I’ve been listening to Rowan Williams these last few days – well actually one 2002 talk several times. I’ve listened a lot to him over the years, but his 2002 Greenbelt talk – Kiss and Tell: Intimacy and Mystical Experience - is one of the very best talks I’ve heard him deliver, and as I’m discovering it benefits from repeated listening, not because its technical (and in that sense complex), but because its simultaneously accessible, profoundly human, and yet also deep – it’s content circling around the profundity of God’s love for us, and love for God, and the importance of human love and loving. He explores why we turn so often to the language of human love, loving, and intimacy to talk about and explore our experience of God.
For me I couldn’t but help hear St. Paul and his letter to the churches in Corinth (1 Cor. 13:1-7). I’m glad too that over the years I’ve had the likes of Williams, the Christian Mystics and many other wise persons walking along side me, helping me change and deepen my experience of what it means to be fully human; what it means to be alive; and what it means to truly love. But, the journey is still not over, the unfolding continues.
Other strands woven through the fabric of his talk:
- The importance of the Christian mystics, in particular: St. John of the Cross & St. Bernard of Clairvaux.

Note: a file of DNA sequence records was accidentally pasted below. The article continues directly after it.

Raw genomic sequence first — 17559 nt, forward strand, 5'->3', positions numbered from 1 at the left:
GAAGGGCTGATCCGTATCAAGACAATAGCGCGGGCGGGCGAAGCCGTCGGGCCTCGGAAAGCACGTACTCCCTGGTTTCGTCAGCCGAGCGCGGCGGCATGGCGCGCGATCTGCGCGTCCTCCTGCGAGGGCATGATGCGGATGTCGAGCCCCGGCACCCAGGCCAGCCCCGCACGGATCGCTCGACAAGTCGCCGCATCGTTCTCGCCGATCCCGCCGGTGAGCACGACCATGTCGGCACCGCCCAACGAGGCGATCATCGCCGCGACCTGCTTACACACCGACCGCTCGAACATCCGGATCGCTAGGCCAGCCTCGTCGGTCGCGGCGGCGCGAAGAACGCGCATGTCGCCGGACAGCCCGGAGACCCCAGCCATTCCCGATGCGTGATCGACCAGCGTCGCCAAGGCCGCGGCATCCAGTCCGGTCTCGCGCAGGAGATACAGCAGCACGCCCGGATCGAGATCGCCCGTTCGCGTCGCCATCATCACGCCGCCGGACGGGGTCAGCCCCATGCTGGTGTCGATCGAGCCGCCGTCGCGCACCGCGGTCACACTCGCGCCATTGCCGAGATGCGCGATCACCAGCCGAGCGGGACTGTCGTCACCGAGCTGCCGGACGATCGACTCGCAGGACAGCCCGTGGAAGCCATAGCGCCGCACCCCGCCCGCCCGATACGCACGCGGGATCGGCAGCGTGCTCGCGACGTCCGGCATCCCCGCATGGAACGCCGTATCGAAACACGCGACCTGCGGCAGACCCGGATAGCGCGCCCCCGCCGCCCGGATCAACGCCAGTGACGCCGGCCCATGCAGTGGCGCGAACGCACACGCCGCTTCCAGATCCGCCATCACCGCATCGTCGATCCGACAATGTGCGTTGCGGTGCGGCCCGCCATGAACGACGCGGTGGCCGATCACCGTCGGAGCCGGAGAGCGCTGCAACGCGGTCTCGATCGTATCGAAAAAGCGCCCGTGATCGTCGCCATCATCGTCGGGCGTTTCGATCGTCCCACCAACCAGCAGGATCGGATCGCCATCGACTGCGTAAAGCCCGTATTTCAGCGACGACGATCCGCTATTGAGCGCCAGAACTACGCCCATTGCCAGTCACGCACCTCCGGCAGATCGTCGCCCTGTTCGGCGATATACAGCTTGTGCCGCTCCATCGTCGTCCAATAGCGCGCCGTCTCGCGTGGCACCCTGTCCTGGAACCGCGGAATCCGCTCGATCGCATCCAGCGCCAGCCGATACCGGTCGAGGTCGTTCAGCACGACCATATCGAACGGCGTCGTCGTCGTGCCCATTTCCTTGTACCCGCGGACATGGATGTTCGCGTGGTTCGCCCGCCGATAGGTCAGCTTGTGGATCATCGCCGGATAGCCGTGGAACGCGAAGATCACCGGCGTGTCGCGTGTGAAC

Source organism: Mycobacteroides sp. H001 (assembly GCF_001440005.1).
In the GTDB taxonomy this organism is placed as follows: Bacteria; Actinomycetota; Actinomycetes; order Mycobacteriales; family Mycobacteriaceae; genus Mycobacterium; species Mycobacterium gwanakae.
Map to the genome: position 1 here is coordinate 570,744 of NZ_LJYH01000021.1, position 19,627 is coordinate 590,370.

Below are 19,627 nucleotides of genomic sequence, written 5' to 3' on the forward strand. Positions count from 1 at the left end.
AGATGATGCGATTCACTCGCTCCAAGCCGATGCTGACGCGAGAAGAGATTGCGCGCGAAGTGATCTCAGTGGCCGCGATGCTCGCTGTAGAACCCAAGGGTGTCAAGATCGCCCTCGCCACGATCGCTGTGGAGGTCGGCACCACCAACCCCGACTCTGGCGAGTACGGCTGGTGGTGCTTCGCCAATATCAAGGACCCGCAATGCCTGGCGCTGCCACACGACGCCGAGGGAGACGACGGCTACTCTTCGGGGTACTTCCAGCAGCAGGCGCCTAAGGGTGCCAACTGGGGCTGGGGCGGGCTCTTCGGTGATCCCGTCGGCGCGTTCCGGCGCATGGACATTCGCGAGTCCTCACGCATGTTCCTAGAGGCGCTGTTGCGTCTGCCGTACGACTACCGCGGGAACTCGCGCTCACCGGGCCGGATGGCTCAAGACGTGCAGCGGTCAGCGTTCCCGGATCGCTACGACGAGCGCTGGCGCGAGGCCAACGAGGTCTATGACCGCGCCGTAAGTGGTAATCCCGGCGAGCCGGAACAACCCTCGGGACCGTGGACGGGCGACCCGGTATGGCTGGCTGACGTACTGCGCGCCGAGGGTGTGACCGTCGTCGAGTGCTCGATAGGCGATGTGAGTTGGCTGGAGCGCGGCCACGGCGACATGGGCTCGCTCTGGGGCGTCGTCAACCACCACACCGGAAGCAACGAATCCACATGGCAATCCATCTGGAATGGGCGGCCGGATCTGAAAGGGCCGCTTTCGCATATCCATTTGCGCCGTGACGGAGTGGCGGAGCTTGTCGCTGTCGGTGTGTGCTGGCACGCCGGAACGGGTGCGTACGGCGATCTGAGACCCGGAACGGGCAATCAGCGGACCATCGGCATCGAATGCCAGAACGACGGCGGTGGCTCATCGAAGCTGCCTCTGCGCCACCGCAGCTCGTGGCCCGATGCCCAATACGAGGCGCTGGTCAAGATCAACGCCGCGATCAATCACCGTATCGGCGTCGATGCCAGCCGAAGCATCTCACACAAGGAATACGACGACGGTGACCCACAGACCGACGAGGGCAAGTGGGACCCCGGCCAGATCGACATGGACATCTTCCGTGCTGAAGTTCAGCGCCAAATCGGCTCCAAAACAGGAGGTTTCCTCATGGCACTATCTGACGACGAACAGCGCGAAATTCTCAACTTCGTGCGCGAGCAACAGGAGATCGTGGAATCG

- The Song of Songs and the very human acts of yearning, passion, and hunger for another person – for love, and to be loved and wanted for who we are.
- Human loving, relating, and intimacy.
- The absence and withdrawal of love.
- The importance of love maturing and deepening.
- The mystery and depth of our humanity – there is always more; we’re always more than can be seen and experienced. The multi-dimensional, multi-layered realities of being fully and wholly human.
- The importance of the longevity of love and loving – love as something that matures and enlarges – enlarges our relating to self, others, and God. Love as a journey of unfolding.
- The inevitability that to truly love will also, as a consequence, entails the experience of pain. To feel no deep, wordless pain in our human relating and within the context of human intimacy is, as a corollary, not to have truly or deeply loved. Love hurts, but love is the source of the most profound and sublime joy, peace and deep contentment.